UK Football

Mark Story: Will 'new Commonwealth Stadium' transform UK football?

In a $27.5 million expansion, both end zones were enclosed at Commonwealth Stadium. Forty suites were added, as well as new video boards, new scoreboards and additional restrooms and concession stands. It also raised seating capacity to 67,550.
In a $27.5 million expansion, both end zones were enclosed at Commonwealth Stadium. Forty suites were added, as well as new video boards, new scoreboards and additional restrooms and concession stands. It also raised seating capacity to 67,550. LEXINGTON HERALD LEADER

If you are speculating on the impact the "new Commonwealth Stadium" can have on Kentucky football, just listen to the testimonial of the best coach in the country.

"This new stadium will be a tremendous help to (Kentucky's coach). It's going to be something when completed. This facility is one of the finest I've ever seen."

The words of Nick Saban? Urban Meyer? No, actually Paul "Bear" Bryant, spoken when Commonwealth Stadium was literally new in September 1973.

On Saturday night, Mark Stoops' third season as Kentucky football coach kicks off when the Wildcats face Lousiana-Lafayette. The 2015 season opener will, of course, also serve as the unveiling of Commonwealth Stadium 3.0.


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At last, the ticket-buying public will get its first look at what $120 million in renovations has wrought as UK's football stadium enters its 43rd season.

In the popular mind, Commonwealth Stadium long ago became synonymous with some of the soul-crushing, late-game UK defeats to which it has played host.

Its actual history, however, is more complex and interesting than just Kentucky football's "house of heartbreak."

CWS 1.0

Duration: Sept. 15, 1973, through Nov. 14, 1998

Capacity: 57,800

Cost: Commonwealth Stadium was originally constructed for some $12 million

First game: Kentucky 31, Virginia Tech 26, Sept. 15, 1973

First Kentucky touchdown: Ray Barga on a 13-yard pass from Ernie Lewis

Last game: Kentucky 55, Vanderbilt 17, Nov. 14, 1998

Last Kentucky touchdown: Vincent Harrison on a 78-yard pass from Matt Mumme

Greatest Kentucky win of the CWS 1.0 era: Rallying in the fourth period to beat Tennessee 21-17 and finish off a 10-1 season on Nov. 19, 1977

Most soul-crushing Kentucky defeat of the CWS 1.0 era: UK intercepts a stunning seven — seven! — Florida passes, yet still loses 24-20 on Danny Wuerffel's 28-yard touchdown pass to Chris Doering with three seconds left on Sept. 11, 1993.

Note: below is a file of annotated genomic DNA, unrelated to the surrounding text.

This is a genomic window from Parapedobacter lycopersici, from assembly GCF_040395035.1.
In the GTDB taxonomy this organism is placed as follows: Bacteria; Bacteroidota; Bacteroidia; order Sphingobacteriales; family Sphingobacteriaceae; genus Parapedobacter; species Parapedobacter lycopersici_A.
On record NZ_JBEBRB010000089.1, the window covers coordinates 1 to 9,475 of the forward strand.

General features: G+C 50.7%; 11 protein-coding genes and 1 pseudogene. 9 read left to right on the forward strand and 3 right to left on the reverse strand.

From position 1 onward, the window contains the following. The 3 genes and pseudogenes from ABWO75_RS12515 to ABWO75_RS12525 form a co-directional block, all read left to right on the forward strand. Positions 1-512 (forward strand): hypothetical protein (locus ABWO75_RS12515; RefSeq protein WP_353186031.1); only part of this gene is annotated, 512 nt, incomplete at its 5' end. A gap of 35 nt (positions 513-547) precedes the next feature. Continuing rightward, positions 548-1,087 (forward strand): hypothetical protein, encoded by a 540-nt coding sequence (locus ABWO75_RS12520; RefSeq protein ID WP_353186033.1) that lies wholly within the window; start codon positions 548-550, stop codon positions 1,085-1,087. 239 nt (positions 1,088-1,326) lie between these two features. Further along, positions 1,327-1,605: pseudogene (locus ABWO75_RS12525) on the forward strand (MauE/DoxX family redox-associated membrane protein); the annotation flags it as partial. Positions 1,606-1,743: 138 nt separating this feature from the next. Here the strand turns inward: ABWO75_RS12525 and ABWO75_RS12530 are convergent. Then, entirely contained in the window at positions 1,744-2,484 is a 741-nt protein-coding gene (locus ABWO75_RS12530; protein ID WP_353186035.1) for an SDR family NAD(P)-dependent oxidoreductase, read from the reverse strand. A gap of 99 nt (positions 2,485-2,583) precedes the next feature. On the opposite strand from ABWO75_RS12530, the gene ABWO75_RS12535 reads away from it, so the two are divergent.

Best Kentucky offensive player of the CWS 1.0 era: Tim Couch (1996-98)

Best Kentucky defensive player of the CWS 1.0 era: Art Still (1974-77)

UK record in Commonwealth Stadium 1.0: 90-68-4 (35-50 SEC)

CWS 2.0

Duration: Sept. 4, 1999, through Nov. 8, 2014

Capacity: 67,550

Cost: Renovation that bowled in the stadium and added 40 luxury suites cost some $27.5 million

First game: Louisville 56, Kentucky 28, Sept. 4, 1999

First Kentucky touchdown: James Whalen Jr. on 57-yard pass from Dusty Bonner

Last game: Georgia 63, Kentucky 31, Nov. 8, 2014

Last Kentucky touchdown: Javess Blue on 9-yard pass from Patrick Towles

Greatest Kentucky win of the CWS 2.0 era: Upsetting eventual BCS national champion LSU 43-37 in triple overtime on Oct. 13, 2007

Most soul-crushing Kentucky loss of the CWS 2.0 era: The Marcus Randall to Devery Henderson 75-yard Hail Mary pass that was tipped by not one, not two but three UK defenders before going for the winning points on the final play of LSU's 33-30 victory Nov. 9, 2002

Best Kentucky offensive player of the CWS 2.0 era: Randall Cobb (2008-10).

Best Kentucky defensive player of the CWS 2.0 era: Trevard Lindley (2006-09)

UK record in Commonwealth Stadium 2.0: 53-55 (17-47 SEC)

CWS 3.0

Duration: Sept. 5, 2015 through ...

Capacity: 61,000

Cost: The renovation, which reduced overall capacity but added 27 additional luxury suites (to bring stadium total to 67), loge and mezzanine seating as well as the long-discussed recruiting room, has cost some $120 million.

First game: Kentucky vs. Louisiana-Lafayette, Sept. 5, 2015

Bear Bryant's words not withstanding, the opening of Commonwealth Stadium in 1973 did not permanently alter the arc of Kentucky football.

The best The Long-Suffering UK Football Fan can realistically hope is that the current renovation helps create a dynamic that allows Kentucky coaches to recruit more players capable of winning more SEC football games than UK has traditionally done.

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